While the Northern Hemisphere heads for summer (lucky buggers), we here in the antipodes have firmly dropped off the cliff into an early winter season. Although Australia officially recognizes the 4 seasons of Spring, Summer, Autumn and Winter, here in southern Victoria the seasons are less-well defined in practice, and certainly not the clearly-differentiated stages that western Europe and northern North America tend to experience. We have a warm-to-hot dry season during the summer months, and a cold wet winter season, between which are two shoulder seasons whose length varies from year to year, and which are generally punctuated by unstable weather cycles- the collision of cold wet cyclonic systems coming off the Southern Ocean and warm air masses pushed south from the hot desert interior. It’s what gives Victoria its ever-changing weather patterns and its much-bemoaned Four Seasons In One Day reputation.
Across Australia, seasonal variation differs again. In the far north, the climate is primarily monsoon-driven, with a warm-to-hot clear dry-season and a substantial warm wet season. The desert interior sees a continental-dry climate with extreme dry heat in the summer months and a winter season characterised by warm dry days and cold-to-freezing nights.
Of course, Australia doesn’t really fit into western European notions of seasonality- it has its own distinct climate across multiple regions, and it is indigenous Australians’ descriptions of the seasons that often bring far more insightful descriptions. The Kulin people, from the environs of Melbourne, have a seven-season annual calendar based around weather patterns, and animal and plant life visible during that period. It’s made up as follows:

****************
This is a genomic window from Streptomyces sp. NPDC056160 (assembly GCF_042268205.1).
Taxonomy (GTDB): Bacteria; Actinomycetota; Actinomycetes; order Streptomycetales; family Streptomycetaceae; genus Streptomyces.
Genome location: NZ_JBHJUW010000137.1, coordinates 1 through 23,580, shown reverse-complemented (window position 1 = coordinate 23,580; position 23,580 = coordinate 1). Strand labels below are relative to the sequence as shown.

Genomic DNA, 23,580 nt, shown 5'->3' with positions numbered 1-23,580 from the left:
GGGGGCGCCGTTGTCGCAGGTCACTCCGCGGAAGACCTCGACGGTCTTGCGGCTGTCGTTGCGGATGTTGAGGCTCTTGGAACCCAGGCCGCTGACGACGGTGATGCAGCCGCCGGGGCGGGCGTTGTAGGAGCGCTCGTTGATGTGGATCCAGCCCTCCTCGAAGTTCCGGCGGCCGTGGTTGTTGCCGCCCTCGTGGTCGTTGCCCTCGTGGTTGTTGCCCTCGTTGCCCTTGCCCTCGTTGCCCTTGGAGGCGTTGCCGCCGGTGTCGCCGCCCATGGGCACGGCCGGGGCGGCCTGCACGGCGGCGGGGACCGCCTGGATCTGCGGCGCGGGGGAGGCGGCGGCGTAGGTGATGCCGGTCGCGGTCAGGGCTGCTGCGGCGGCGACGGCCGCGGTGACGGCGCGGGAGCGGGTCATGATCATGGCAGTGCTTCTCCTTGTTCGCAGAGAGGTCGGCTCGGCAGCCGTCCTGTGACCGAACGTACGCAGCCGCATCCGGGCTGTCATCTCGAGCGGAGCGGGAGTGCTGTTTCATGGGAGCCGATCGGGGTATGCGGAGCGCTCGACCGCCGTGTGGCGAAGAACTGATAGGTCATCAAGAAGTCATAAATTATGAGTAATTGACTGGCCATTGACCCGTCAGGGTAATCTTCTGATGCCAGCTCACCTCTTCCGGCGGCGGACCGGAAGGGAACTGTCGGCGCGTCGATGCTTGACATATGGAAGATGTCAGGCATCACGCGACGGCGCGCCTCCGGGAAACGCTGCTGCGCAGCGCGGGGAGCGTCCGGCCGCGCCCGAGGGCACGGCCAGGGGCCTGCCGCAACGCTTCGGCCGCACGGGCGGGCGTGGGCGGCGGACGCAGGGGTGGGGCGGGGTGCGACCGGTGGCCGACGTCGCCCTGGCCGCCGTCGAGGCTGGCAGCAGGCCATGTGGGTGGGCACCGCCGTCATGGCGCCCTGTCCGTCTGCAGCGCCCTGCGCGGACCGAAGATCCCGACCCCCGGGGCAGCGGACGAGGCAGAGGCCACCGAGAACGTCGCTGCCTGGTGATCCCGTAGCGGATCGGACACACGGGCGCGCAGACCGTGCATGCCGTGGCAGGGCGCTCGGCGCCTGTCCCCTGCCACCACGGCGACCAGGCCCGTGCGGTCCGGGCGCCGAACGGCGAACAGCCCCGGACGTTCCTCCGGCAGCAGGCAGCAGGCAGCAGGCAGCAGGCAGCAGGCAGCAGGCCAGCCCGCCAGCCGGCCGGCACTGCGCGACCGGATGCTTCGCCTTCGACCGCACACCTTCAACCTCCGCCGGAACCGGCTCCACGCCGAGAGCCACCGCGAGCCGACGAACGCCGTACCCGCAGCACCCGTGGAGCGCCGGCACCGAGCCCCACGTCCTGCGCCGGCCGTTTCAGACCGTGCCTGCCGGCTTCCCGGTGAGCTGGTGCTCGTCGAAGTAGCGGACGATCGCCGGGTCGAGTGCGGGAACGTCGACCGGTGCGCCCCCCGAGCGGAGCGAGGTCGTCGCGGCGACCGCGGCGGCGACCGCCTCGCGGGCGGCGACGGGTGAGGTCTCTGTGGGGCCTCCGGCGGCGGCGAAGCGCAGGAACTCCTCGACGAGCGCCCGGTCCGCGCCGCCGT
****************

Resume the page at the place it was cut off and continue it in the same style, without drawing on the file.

Biderap (Dry) Season (January-February)- Hot and dry with low rainfall
Iuk (Eel) Season (March)- End to hot winds, cooler temperatures. Iuk (eels) are fat and ready to harvest.
Waring (Wombat) Season (April- July)- Misty mornings and cold, rainy days. The wettest and coolest season. Wombats are seen during the day seeking the warmth of sunshine.
Guling (Orchid) Season (August)- Cold weather eases and Guling (orchids) are seen blooming.
Poorneet (Tadpole) Season (September-October)- Temperatures begin to rise but rain continues to fall.
Buath Gurru (Grass Flowering) Season (November)- The weather is warmer but it still often rains. Kangaroo grass flowers.
Kangaroo-Apple Season (December)- Changeable, thundery weather. Fruit appears on Kangaroo-apple bushes.
While the exact timing of those seasons might vary somewhat, any native to the Melbourne area would recognize the broad trends the Kulin identify, and quite frankly make a whole lot more sense than “Autumn: March 1- May 30”. I really like the descriptors- and the way that they’re tied to observations of the natural world- animals, plants, weather and the stars. Something we lack in today’s society is a connection to the natural world that we would do well to re-discover.
This year we barely seemed to have an autumn. We hit Easter and, as so often happens, seemed to drop off a cliff straight into the depths of winter- even though winter isn’t ‘supposed’ to start for another few weeks. Which the Kulin get- we’re in the Waring Season now, and it’ll be like this for a few months yet. Regardless, as we bid a mournful farewell to the warm months of ‘summer’, I thought I’d share a few colourful photos taken during the Biderap Season, when the light was strong and the air warm. And for those of us living on the edge of the Southern Ocean, I hope it brings us a little extra warmth.